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GH IV: Mercantilism, Capitalism & Slavery in the Atlantic World

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Sofia Eriksson

on 10 September 2014

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Transcript of GH IV: Mercantilism, Capitalism & Slavery in the Atlantic World

Mercantilism, Capitalism & Slavery in the Atlantic World
Capitalist society
- Most people sell their time to make a living
Last week:
European imperial expansion begins to undermine pre-modern/traditional world order (described in Lecture II), and the empires that dominated it.
Colonialism = a state/government or people establishing colonies outside own borders
Imperialism = a state/government or people expanding outside their original borders and establishing political control there.
Almost the same thing, so we can use them as synonyms...
Differences between the imperialism of the pre-modern/traditional empires
and the modern empires
(Chinese, Mughal, Mali, Ottoman, Holy Roman and Inca)
- landbased
- agrarian
- local
- European and non-European
- Naval
- commerical
- global
- mainly European
In the end European imperialism dominated almost the entire world...
Map of colonial territories and trade in 1750s"
limited mainly to Atlantic, with few outposts elsewhere
This lecture looks at how colonialism and imperial expansion in this specific region:
The Atlantic World
- Some (individual) persons
own the resources
that make it possible to produce things (factories, big trucks, ships, territory with minerals or oil on).
Contrast this to the kind of economy that traditional societies had:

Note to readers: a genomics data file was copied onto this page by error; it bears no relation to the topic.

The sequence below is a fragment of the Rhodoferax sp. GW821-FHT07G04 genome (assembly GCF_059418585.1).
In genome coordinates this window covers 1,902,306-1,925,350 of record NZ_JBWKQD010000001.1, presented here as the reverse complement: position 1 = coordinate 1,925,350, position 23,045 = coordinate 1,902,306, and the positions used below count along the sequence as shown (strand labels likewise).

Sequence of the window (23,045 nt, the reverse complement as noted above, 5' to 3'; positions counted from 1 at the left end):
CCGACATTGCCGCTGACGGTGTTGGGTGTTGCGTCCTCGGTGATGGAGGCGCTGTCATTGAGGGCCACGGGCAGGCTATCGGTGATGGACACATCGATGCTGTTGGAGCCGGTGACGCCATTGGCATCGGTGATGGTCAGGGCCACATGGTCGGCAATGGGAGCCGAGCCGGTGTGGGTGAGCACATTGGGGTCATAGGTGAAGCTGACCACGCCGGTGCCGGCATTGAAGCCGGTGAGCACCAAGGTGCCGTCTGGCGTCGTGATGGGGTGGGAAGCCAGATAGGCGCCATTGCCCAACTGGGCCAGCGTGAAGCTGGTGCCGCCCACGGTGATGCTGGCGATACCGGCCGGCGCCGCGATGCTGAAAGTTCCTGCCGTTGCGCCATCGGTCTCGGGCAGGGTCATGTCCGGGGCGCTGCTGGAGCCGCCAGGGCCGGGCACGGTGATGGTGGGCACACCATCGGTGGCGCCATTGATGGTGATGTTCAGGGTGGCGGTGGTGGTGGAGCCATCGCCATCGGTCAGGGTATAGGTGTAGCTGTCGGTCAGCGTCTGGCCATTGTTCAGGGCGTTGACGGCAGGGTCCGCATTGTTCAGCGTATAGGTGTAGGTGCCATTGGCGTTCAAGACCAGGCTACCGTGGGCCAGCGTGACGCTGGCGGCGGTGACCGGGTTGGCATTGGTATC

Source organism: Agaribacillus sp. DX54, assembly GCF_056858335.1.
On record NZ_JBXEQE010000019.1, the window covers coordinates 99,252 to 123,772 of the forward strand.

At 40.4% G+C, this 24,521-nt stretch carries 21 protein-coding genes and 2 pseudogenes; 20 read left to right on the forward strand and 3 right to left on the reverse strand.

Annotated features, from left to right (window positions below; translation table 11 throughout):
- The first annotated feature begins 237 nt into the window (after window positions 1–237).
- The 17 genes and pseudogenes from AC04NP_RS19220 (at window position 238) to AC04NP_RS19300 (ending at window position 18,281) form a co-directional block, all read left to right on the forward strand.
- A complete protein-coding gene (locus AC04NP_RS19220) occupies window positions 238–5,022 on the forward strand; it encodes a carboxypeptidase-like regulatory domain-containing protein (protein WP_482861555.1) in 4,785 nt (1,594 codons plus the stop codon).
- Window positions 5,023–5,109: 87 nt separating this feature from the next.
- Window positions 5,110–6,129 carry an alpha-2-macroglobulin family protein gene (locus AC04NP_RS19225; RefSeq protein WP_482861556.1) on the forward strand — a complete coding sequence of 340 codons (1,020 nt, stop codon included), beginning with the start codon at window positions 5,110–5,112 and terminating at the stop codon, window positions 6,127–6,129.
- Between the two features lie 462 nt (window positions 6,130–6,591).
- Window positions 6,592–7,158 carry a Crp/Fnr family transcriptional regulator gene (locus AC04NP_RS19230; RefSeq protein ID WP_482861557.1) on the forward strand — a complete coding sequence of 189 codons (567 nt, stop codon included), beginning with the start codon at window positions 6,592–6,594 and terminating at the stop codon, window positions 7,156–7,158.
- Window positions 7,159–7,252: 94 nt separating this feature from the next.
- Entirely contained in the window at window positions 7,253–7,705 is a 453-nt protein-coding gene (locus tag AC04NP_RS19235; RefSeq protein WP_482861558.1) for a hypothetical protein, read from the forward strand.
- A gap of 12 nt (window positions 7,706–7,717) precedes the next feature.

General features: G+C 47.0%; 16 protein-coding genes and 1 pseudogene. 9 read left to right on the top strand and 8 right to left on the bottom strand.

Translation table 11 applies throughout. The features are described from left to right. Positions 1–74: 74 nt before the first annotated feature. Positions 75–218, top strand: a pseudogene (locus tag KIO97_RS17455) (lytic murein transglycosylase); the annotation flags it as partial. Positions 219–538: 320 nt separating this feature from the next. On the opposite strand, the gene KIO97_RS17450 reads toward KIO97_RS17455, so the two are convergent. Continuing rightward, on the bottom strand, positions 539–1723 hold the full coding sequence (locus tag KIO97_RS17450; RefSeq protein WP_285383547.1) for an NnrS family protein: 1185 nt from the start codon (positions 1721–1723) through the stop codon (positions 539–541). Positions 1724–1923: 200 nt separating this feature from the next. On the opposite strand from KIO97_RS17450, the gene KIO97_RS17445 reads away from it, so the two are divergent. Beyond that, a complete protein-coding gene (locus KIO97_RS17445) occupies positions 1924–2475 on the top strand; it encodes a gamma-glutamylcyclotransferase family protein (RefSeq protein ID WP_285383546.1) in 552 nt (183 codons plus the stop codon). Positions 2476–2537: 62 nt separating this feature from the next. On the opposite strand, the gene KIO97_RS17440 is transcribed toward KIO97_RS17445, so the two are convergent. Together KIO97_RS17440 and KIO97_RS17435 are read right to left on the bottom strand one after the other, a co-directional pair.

- Each person spent their time
their food and clothes (plowing, sowing, tending, harvesting, preserving, hunting, rearing livestock, shearing, spinning, weaving, sewing, chopping logs, building houses).
- They sell their time for money (salary or wages) and buy food and clothing that others have made.
- They are the ones who buy the time and labour of those who don't own the resources, and they use that time and labour to produce things (goods or services).
Capitalism is the name of an economic system in which:
A large group of people survive by
their time and labour to those who own resources: they get money by doing work for others.
Before the emergence of a capitalist economy, the world had an agrarian economy:
A large group of people spend
their own
time making things that
they need
their own survival.
Spanish, Portuguese, British etc.
But you can clearly see that colonial expansion created globalisation, chiefly through trade networks, but also through religious pilgrimmages,
We began with the traditional, pre-modern world characterised by only archaic globalisation...
Overlapping regional networks, and no contact between the eastern and western hemispheres
...and talked about how Spanish and Portuguese colonisation began a process that would lead to the downfall of this entire, traditional, world order, as well as usher in the era of modern globalisation, as the Columbian Exchange and new trade networks began to connect the whole globe.